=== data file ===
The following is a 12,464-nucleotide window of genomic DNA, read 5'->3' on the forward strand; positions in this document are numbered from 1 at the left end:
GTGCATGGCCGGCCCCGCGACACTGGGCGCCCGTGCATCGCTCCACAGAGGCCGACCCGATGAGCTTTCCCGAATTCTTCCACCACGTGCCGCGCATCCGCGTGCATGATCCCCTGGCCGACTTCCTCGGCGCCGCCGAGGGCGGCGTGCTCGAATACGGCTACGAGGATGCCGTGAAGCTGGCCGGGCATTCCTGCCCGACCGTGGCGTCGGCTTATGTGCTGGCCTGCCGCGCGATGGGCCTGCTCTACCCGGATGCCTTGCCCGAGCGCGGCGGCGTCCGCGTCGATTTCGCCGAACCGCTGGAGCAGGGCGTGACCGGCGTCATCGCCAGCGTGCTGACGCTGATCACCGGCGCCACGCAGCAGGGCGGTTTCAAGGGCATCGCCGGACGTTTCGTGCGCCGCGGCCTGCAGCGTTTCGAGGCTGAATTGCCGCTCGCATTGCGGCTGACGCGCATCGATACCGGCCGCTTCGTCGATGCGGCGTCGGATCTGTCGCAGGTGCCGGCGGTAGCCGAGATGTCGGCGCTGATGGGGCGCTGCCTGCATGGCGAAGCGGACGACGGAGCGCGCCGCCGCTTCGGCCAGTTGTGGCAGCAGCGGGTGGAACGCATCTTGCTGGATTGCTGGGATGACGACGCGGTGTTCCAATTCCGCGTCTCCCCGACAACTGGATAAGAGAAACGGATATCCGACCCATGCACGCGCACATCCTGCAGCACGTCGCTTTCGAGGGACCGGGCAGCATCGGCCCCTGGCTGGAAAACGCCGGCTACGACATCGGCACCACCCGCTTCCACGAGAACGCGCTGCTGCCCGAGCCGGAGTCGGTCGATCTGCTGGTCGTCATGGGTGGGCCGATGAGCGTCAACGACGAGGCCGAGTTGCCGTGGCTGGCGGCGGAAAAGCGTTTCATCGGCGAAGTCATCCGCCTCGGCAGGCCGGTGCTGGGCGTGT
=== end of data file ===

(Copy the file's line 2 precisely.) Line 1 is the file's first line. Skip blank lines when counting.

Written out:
GTGCATGGCCGGCCCCGCGACACTGGGCGCCCGTGCATCGCTCCACAGAGGCCGACCCGATGAGCTTTCCCGAATTCTTCCACCACGTGCCGCGCATCCGCGTGCATGATCCCCTGGCCGACTTCCTCGGCGCCGCCGAGGGCGGCGTGCTCGAATACGGCTACGAGGATGCCGTGAAGCTGGCCGGGCATTCCTGCCCGACCGTGGCGTCGGCTTATGTGCTGGCCTGCCGCGCGATGGGCCTGCTCTACCCGGATGCCTTGCCCGAGCGCGGCGGCGTCCGCGTCGATTTCGCCGAACCGCTGGAGCAGGGCGTGACCGGCGTCATCGCCAGCGTGCTGACGCTGATCACCGGCGCCACGCAGCAGGGCGGTTTCAAGGGCATCGCCGGACGTTTCGTGCGCCGCGGCCTGCAGCGTTTCGAGGCTGAATTGCCGCTCGCATTGCGGCTGACGCGCATCGATACCGGCCGCTTCGTCGATGCGGCGTCGGATCTGTCGCAGGTGCCGGCGGTAGCCGAGATGTCGGCGCTGATGGGGCGCTGCCTGCATGGCGAAGCGGACGACGGAGCGCGCCGCCGCTTCGGCCAGTTGTGGCAGCAGCGGGTGGAACGCATCTTGCTGGATTGCTGGGATGACGACGCGGTGTTCCAATTCCGCGTCTCCCCGACAACTGGATAAGAGAAACGGATATCCGACCCATGCACGCGCACATCCTGCAGCACGTCGCTTTCGAGGGACCGGGCAGCATCGGCCCCTGGCTGGAAAACGCCGGCTACGACATCGGCACCACCCGCTTCCACGAGAACGCGCTGCTGCCCGAGCCGGAGTCGGTCGATCTGCTGGTCGTCATGGGTGGGCCGATGAGCGTCAACGACGAGGCCGAGTTGCCGTGGCTGGCGGCGGAAAAGCGTTTCATCGGCGAAGTCATCCGCCTCGGCAGGCCGGTGCTGGGCGTGT